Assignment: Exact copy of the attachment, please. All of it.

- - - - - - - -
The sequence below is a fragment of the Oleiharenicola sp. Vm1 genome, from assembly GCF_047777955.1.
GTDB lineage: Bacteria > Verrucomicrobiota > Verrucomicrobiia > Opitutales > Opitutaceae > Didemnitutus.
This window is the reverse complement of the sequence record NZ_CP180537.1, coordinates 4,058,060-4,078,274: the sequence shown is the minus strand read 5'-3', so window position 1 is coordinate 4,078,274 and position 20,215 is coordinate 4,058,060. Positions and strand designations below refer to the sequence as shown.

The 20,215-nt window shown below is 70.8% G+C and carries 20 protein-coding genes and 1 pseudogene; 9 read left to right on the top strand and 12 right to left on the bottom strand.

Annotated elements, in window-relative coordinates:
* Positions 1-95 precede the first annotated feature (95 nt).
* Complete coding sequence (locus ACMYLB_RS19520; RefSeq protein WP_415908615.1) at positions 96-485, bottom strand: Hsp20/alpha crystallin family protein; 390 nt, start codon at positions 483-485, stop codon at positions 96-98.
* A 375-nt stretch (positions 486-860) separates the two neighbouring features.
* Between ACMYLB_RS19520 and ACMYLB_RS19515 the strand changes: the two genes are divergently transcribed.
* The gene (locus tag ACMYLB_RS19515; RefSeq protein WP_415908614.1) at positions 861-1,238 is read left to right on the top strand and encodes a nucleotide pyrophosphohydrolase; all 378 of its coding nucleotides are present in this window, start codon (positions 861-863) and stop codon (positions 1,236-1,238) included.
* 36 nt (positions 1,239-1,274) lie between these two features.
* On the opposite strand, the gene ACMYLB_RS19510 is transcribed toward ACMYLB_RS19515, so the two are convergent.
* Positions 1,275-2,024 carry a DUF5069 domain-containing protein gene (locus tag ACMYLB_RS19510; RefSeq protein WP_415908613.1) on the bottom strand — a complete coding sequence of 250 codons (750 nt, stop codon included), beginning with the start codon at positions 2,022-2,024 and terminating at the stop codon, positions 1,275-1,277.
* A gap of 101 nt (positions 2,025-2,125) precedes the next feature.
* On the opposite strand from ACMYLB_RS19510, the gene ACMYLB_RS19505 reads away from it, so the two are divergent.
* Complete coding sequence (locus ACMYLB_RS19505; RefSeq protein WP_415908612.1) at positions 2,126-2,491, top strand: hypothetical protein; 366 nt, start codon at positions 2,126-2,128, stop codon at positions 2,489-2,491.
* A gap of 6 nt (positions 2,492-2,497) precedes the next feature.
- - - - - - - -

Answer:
The sequence below is a fragment of the Oleiharenicola sp. Vm1 genome, from assembly GCF_047777955.1.
GTDB lineage: Bacteria > Verrucomicrobiota > Verrucomicrobiia > Opitutales > Opitutaceae > Didemnitutus.
This window is the reverse complement of the sequence record NZ_CP180537.1, coordinates 4,058,060-4,078,274: the sequence shown is the minus strand read 5'-3', so window position 1 is coordinate 4,078,274 and position 20,215 is coordinate 4,058,060. Positions and strand designations below refer to the sequence as shown.

The 20,215-nt window shown below is 70.8% G+C and carries 20 protein-coding genes and 1 pseudogene; 9 read left to right on the top strand and 12 right to left on the bottom strand.

Annotated elements, in window-relative coordinates:
* Positions 1-95 precede the first annotated feature (95 nt).
* Complete coding sequence (locus ACMYLB_RS19520; RefSeq protein WP_415908615.1) at positions 96-485, bottom strand: Hsp20/alpha crystallin family protein; 390 nt, start codon at positions 483-485, stop codon at positions 96-98.
* A 375-nt stretch (positions 486-860) separates the two neighbouring features.
* Between ACMYLB_RS19520 and ACMYLB_RS19515 the strand changes: the two genes are divergently transcribed.
* The gene (locus tag ACMYLB_RS19515; RefSeq protein WP_415908614.1) at positions 861-1,238 is read left to right on the top strand and encodes a nucleotide pyrophosphohydrolase; all 378 of its coding nucleotides are present in this window, start codon (positions 861-863) and stop codon (positions 1,236-1,238) included.
* 36 nt (positions 1,239-1,274) lie between these two features.
* On the opposite strand, the gene ACMYLB_RS19510 is transcribed toward ACMYLB_RS19515, so the two are convergent.
* Positions 1,275-2,024 carry a DUF5069 domain-containing protein gene (locus tag ACMYLB_RS19510; RefSeq protein WP_415908613.1) on the bottom strand — a complete coding sequence of 250 codons (750 nt, stop codon included), beginning with the start codon at positions 2,022-2,024 and terminating at the stop codon, positions 1,275-1,277.
* A gap of 101 nt (positions 2,025-2,125) precedes the next feature.
* On the opposite strand from ACMYLB_RS19510, the gene ACMYLB_RS19505 reads away from it, so the two are divergent.
* Complete coding sequence (locus ACMYLB_RS19505; RefSeq protein WP_415908612.1) at positions 2,126-2,491, top strand: hypothetical protein; 366 nt, start codon at positions 2,126-2,128, stop codon at positions 2,489-2,491.
* A gap of 6 nt (positions 2,492-2,497) precedes the next feature.